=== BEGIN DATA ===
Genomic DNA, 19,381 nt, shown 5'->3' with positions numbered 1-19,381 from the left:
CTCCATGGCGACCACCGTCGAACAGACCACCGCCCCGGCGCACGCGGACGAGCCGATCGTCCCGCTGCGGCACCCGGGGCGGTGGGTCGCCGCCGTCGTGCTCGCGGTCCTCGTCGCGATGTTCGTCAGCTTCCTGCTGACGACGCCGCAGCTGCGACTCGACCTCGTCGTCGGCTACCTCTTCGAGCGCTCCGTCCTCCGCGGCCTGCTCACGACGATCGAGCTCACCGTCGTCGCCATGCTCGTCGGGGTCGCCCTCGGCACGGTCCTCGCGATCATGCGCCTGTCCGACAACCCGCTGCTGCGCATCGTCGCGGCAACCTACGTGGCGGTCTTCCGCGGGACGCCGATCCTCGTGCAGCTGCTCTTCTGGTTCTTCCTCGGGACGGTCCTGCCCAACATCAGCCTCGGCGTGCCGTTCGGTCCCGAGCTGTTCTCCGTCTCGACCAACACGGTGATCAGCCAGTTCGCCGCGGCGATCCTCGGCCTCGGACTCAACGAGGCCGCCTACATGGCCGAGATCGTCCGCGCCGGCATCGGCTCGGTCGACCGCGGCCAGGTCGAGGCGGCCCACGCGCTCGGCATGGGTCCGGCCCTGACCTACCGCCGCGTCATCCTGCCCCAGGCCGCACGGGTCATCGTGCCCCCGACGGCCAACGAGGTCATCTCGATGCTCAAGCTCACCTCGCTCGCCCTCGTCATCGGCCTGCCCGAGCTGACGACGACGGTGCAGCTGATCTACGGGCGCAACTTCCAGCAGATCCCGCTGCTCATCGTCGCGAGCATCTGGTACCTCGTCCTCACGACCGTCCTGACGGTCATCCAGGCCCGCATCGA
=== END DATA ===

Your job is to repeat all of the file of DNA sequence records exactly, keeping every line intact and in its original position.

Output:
Genomic DNA, 19,381 nt, shown 5'->3' with positions numbered 1-19,381 from the left:
CTCCATGGCGACCACCGTCGAACAGACCACCGCCCCGGCGCACGCGGACGAGCCGATCGTCCCGCTGCGGCACCCGGGGCGGTGGGTCGCCGCCGTCGTGCTCGCGGTCCTCGTCGCGATGTTCGTCAGCTTCCTGCTGACGACGCCGCAGCTGCGACTCGACCTCGTCGTCGGCTACCTCTTCGAGCGCTCCGTCCTCCGCGGCCTGCTCACGACGATCGAGCTCACCGTCGTCGCCATGCTCGTCGGGGTCGCCCTCGGCACGGTCCTCGCGATCATGCGCCTGTCCGACAACCCGCTGCTGCGCATCGTCGCGGCAACCTACGTGGCGGTCTTCCGCGGGACGCCGATCCTCGTGCAGCTGCTCTTCTGGTTCTTCCTCGGGACGGTCCTGCCCAACATCAGCCTCGGCGTGCCGTTCGGTCCCGAGCTGTTCTCCGTCTCGACCAACACGGTGATCAGCCAGTTCGCCGCGGCGATCCTCGGCCTCGGACTCAACGAGGCCGCCTACATGGCCGAGATCGTCCGCGCCGGCATCGGCTCGGTCGACCGCGGCCAGGTCGAGGCGGCCCACGCGCTCGGCATGGGTCCGGCCCTGACCTACCGCCGCGTCATCCTGCCCCAGGCCGCACGGGTCATCGTGCCCCCGACGGCCAACGAGGTCATCTCGATGCTCAAGCTCACCTCGCTCGCCCTCGTCATCGGCCTGCCCGAGCTGACGACGACGGTGCAGCTGATCTACGGGCGCAACTTCCAGCAGATCCCGCTGCTCATCGTCGCGAGCATCTGGTACCTCGTCCTCACGACCGTCCTGACGGTCATCCAGGCCCGCATCGA